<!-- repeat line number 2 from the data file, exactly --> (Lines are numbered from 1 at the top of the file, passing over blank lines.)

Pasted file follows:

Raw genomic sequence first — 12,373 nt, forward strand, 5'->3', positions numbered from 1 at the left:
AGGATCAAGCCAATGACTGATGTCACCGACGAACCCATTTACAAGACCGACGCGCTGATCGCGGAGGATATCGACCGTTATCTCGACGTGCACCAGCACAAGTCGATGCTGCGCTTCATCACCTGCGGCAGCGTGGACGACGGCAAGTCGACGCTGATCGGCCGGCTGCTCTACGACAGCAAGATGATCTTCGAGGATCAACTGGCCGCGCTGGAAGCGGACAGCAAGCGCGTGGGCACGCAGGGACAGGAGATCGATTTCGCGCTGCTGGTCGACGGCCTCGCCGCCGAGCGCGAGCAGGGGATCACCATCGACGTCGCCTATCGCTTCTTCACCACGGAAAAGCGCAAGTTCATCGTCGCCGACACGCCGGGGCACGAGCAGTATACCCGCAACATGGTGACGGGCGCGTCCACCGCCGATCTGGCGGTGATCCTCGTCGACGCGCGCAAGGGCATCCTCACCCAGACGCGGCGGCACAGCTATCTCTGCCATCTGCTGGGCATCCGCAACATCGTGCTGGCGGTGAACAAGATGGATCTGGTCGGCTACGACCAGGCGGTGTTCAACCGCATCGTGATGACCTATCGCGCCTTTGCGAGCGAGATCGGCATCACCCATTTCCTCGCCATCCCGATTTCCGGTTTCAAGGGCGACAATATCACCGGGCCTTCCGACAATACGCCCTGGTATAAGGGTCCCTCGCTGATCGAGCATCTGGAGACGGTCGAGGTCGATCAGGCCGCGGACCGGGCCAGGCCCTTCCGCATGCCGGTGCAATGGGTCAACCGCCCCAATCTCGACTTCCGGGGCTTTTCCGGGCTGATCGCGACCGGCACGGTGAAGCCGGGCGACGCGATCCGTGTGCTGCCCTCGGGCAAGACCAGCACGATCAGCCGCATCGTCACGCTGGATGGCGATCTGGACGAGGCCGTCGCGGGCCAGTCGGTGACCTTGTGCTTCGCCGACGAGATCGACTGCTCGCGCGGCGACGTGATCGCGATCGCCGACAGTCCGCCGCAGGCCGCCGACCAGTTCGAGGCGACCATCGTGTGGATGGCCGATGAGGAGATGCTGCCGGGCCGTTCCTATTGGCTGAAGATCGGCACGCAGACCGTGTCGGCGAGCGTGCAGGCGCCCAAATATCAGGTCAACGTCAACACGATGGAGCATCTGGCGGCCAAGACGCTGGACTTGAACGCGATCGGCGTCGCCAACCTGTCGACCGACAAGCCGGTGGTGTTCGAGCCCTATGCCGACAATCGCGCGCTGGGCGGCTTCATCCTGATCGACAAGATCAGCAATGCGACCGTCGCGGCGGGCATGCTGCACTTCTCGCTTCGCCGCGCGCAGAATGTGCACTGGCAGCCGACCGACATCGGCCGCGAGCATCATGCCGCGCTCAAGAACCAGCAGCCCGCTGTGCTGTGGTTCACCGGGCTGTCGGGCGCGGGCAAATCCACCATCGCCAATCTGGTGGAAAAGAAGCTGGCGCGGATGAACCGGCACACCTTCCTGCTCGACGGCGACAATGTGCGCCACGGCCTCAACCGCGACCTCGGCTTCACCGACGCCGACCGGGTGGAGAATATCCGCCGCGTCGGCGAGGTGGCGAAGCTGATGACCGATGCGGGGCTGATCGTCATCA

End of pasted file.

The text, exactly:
AGGATCAAGCCAATGACTGATGTCACCGACGAACCCATTTACAAGACCGACGCGCTGATCGCGGAGGATATCGACCGTTATCTCGACGTGCACCAGCACAAGTCGATGCTGCGCTTCATCACCTGCGGCAGCGTGGACGACGGCAAGTCGACGCTGATCGGCCGGCTGCTCTACGACAGCAAGATGATCTTCGAGGATCAACTGGCCGCGCTGGAAGCGGACAGCAAGCGCGTGGGCACGCAGGGACAGGAGATCGATTTCGCGCTGCTGGTCGACGGCCTCGCCGCCGAGCGCGAGCAGGGGATCACCATCGACGTCGCCTATCGCTTCTTCACCACGGAAAAGCGCAAGTTCATCGTCGCCGACACGCCGGGGCACGAGCAGTATACCCGCAACATGGTGACGGGCGCGTCCACCGCCGATCTGGCGGTGATCCTCGTCGACGCGCGCAAGGGCATCCTCACCCAGACGCGGCGGCACAGCTATCTCTGCCATCTGCTGGGCATCCGCAACATCGTGCTGGCGGTGAACAAGATGGATCTGGTCGGCTACGACCAGGCGGTGTTCAACCGCATCGTGATGACCTATCGCGCCTTTGCGAGCGAGATCGGCATCACCCATTTCCTCGCCATCCCGATTTCCGGTTTCAAGGGCGACAATATCACCGGGCCTTCCGACAATACGCCCTGGTATAAGGGTCCCTCGCTGATCGAGCATCTGGAGACGGTCGAGGTCGATCAGGCCGCGGACCGGGCCAGGCCCTTCCGCATGCCGGTGCAATGGGTCAACCGCCCCAATCTCGACTTCCGGGGCTTTTCCGGGCTGATCGCGACCGGCACGGTGAAGCCGGGCGACGCGATCCGTGTGCTGCCCTCGGGCAAGACCAGCACGATCAGCCGCATCGTCACGCTGGATGGCGATCTGGACGAGGCCGTCGCGGGCCAGTCGGTGACCTTGTGCTTCGCCGACGAGATCGACTGCTCGCGCGGCGACGTGATCGCGATCGCCGACAGTCCGCCGCAGGCCGCCGACCAGTTCGAGGCGACCATCGTGTGGATGGCCGATGAGGAGATGCTGCCGGGCCGTTCCTATTGGCTGAAGATCGGCACGCAGACCGTGTCGGCGAGCGTGCAGGCGCCCAAATATCAGGTCAACGTCAACACGATGGAGCATCTGGCGGCCAAGACGCTGGACTTGAACGCGATCGGCGTCGCCAACCTGTCGACCGACAAGCCGGTGGTGTTCGAGCCCTATGCCGACAATCGCGCGCTGGGCGGCTTCATCCTGATCGACAAGATCAGCAATGCGACCGTCGCGGCGGGCATGCTGCACTTCTCGCTTCGCCGCGCGCAGAATGTGCACTGGCAGCCGACCGACATCGGCCGCGAGCATCATGCCGCGCTCAAGAACCAGCAGCCCGCTGTGCTGTGGTTCACCGGGCTGTCGGGCGCGGGCAAATCCACCATCGCCAATCTGGTGGAAAAGAAGCTGGCGCGGATGAACCGGCACACCTTCCTGCTCGACGGCGACAATGTGCGCCACGGCCTCAACCGCGACCTCGGCTTCACCGACGCCGACCGGGTGGAGAATATCCGCCGCGTCGGCGAGGTGGCGAAGCTGATGACCGATGCGGGGCTGATCGTCATCA